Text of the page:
Former Finance Minister Simba Makoni said government ministers were too cowed by President Robert Mugabe to challenge official dogma and did what they thought Mugabe wanted not what worked.
He said this after he was sacked from cabinet after two years.
Makoni said what was disheartening was that he knew that 16 out of 20 cabinet members sided with him, and may egged him on during the breaks, but they advocated policy that they believed Mugabe wanted rather than what worked.
“It all depends upon what the old man says,” he said.
Makoni said Mugabe felt so threatened by the Movement for Democratic Change that Zimbabwe was only likely to reverse course under a new government.
He also believed that the economic crisis could only be resolved when the country’s political crisis was addressed.
Viewing cable 02HARARE2378, EX-FINANCE CHIEF MAKONI’S DIM VIEW OF ECONOMY
This record is a partial extract of the original cable. The full text of the original cable is not available.
C O N F I D E N T I A L HARARE 002378
E.O. 12958: DECL: 10/30/2012
SUBJECT: EX-FINANCE CHIEF MAKONI’S DIM VIEW OF ECONOMY
Classified By: Economic section chief William Weissman.
¶1. (C) Summary: Ex-Finance Minister Simba Makoni fears
thousands of Zimbabweans will soon suffer worsening effects
of malnutrition due to lack of food and adequate transport
logistics. He feels that Zimbabwe would have to undergo
change “from within or from outside” to get its economy back
on track. However, he believes President Mugabe feels too
threatened by opposition Movement for Democratic Change (MDC)
inroads to compromise on key issues, and cabinet ministers
are too cowed by the President to challenge official dogma.
A lonely voice of dissent
¶2. (C) During his 2-year tenure as Finance Minister ending in
August, Makoni was a rare GoZ higher-up calling for an end to
disastrous economic policies, such as the official exchange
rate, overspending, price controls and costly military
intervention in the Democratic Republic of Congo. Thus many
in Zimbabwe’s business and donor communities saw Makoni as
the last hope for a return to economic normalcy. In a
meeting with Ambassador Sullivan and econoff, he reiterated
support for rationalizing monetary and fiscal policies, but
cautioned that these actions would exacerbate suffering in
the short-run. However, he believed the GoZ could level with
its population, explaining that this was the only way to
avert an inevitable economic meltdown. While still in office
in June, he projected that the country would need 24-36
months to regain 1997 levels; he now thinks that theoretical
recovery period is even more elusive.
¶3. (C) In cabinet meetings, Makoni was often a lone detractor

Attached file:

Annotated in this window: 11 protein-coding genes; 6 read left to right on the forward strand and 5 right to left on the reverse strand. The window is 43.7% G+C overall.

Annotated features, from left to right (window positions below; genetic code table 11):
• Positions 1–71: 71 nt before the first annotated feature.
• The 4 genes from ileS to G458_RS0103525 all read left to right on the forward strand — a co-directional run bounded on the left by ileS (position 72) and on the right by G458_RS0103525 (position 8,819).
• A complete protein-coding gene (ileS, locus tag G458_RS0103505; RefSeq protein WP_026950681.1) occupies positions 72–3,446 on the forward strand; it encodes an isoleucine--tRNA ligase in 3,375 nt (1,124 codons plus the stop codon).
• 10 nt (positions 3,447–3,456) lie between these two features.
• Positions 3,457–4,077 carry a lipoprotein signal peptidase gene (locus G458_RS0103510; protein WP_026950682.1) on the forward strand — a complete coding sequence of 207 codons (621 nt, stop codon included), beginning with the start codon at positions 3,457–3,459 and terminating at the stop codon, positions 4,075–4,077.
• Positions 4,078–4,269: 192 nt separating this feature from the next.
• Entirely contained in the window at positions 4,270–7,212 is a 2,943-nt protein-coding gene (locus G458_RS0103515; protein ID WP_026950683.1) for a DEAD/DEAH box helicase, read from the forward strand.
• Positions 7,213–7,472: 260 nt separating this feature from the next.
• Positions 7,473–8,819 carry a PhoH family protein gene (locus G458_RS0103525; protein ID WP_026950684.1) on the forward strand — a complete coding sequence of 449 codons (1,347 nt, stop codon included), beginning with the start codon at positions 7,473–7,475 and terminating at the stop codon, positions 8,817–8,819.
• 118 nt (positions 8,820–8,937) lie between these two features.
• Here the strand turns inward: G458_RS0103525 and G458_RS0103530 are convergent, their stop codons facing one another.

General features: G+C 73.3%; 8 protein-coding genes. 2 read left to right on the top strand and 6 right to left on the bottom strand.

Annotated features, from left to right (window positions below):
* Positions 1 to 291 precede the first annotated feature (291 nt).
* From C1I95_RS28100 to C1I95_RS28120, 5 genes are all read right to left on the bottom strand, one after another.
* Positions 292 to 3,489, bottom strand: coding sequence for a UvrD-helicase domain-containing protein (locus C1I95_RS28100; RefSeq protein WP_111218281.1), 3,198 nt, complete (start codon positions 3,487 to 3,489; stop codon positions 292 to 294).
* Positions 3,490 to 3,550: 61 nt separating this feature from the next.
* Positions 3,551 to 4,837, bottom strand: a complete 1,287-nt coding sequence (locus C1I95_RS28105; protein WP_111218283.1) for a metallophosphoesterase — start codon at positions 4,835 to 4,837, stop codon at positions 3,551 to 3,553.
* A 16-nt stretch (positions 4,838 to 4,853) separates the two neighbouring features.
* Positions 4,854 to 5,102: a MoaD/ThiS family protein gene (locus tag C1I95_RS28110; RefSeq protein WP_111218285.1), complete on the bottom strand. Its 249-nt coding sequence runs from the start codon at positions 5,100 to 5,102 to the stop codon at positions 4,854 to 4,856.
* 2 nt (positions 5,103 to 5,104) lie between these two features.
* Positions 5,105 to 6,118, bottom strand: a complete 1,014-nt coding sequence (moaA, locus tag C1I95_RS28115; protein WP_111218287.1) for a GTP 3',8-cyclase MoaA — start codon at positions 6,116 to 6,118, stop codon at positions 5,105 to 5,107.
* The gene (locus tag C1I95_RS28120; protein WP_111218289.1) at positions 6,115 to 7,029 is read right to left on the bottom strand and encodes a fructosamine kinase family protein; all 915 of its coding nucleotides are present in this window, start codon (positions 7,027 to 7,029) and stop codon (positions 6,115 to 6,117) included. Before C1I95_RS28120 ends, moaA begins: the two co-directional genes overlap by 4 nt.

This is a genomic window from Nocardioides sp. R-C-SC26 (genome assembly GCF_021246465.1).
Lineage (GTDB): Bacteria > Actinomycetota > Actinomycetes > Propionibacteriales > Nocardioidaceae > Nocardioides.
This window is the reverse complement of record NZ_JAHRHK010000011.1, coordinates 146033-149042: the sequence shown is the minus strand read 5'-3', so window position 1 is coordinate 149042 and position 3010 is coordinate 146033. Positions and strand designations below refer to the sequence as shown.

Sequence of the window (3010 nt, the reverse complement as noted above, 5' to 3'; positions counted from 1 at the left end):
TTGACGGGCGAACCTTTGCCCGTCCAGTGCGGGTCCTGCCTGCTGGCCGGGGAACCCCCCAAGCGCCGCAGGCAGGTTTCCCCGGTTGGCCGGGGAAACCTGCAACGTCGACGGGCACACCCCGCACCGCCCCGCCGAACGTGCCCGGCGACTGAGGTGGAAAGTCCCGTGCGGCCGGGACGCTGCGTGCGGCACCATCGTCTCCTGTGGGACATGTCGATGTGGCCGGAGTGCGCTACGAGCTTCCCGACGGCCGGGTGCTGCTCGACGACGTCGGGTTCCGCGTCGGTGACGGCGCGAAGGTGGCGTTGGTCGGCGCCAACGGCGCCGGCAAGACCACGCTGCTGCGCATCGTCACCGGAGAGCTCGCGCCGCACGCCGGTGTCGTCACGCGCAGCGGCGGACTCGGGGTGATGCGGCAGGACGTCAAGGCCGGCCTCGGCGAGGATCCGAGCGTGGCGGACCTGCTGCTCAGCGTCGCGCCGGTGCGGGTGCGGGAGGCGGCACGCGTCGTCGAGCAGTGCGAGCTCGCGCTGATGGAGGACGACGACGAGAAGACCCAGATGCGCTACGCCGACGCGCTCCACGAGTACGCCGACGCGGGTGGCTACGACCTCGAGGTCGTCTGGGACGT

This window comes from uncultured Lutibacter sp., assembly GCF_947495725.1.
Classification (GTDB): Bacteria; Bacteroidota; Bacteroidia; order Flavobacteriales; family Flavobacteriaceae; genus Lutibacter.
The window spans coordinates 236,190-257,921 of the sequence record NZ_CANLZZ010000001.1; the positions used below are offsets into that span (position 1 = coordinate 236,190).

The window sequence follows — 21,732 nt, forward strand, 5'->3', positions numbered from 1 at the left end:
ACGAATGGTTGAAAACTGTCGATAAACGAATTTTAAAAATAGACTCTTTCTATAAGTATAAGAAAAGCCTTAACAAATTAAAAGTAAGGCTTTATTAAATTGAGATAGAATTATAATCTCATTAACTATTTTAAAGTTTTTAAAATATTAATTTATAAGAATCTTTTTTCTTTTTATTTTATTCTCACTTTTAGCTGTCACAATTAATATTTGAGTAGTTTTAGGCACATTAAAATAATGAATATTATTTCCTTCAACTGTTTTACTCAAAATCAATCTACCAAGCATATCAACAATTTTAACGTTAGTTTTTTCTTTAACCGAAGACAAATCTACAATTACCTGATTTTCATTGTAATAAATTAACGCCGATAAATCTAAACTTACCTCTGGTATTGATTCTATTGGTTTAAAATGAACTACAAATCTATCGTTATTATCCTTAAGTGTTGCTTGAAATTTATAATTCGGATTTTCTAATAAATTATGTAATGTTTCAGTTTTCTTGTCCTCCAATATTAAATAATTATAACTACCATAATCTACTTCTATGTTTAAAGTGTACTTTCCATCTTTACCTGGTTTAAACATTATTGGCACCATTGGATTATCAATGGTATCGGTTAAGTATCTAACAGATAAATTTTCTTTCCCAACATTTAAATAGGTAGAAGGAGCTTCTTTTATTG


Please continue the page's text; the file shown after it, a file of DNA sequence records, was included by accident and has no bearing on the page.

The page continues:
from President Mugabe’s line. He found this especially
disheartening because he knew 16 of 20 participants sided
with him, and many egged him on during breaks. Makoni said
ministers advocate policy that they believe Mugabe wants
rather than what works. “It all depends upon what the old
man says,” he said. The President would be more amenable to
compromise if the opposition MDC presented a less apparent
threat, a fact he characterized as regrettable. In the end,
Makoni feels Zimbabwe will probably only reverse course under
a new government. Makoni also believed the economic crisis
could only be resolved when the country’s political crisis
A pessimistic view of food, HIV, land redistribution
¶4. (C) Makoni offered his take on additional crises:
– Food. He recalled being rebuked in the cabinet for
forecasting shortages and seeking international assistance.
He considers the National Railway of Zimbabwe (NRZ) unsuited
to move large quantities of food. At one point, he rejected
NRZ requests for US$ 22 million in imported parts and about
US$ 50 million in rolling stock because he considered the
railway management inept. He worries that thousands of
Zimbabweans might die of malnutrition in the coming months.
– HIV/AIDS. Makoni speculated that each extended Zimbabwean
family is touched by an AIDS death each week, and he
recounted that 6 workers on his own farm have died of AIDS.
– Land Redistribution. He suggested sardonically that
Zimbabwe has “progressed” from a country where a few whites
own the land to a country where a few blacks control it, with
the peasant masses remaining poor and landless.
¶5. (C) Makoni’s unsuccessful tenure as Finance Minister
demonstrates that the Mugabe government allows little space
for dissent. Encircled by zealots and yes-men, Mugabe shows
no sign of moving toward conventional macroeconomic policies.
Gaps are meanwhile widening between revenue and expenditure,
street and controlled prices, and parallel and official
exchange rates – signs that the needed medicine Makoni
prescribed will taste even more bitter when the GoZ one day
reconciles these contradictions and rejoins the rational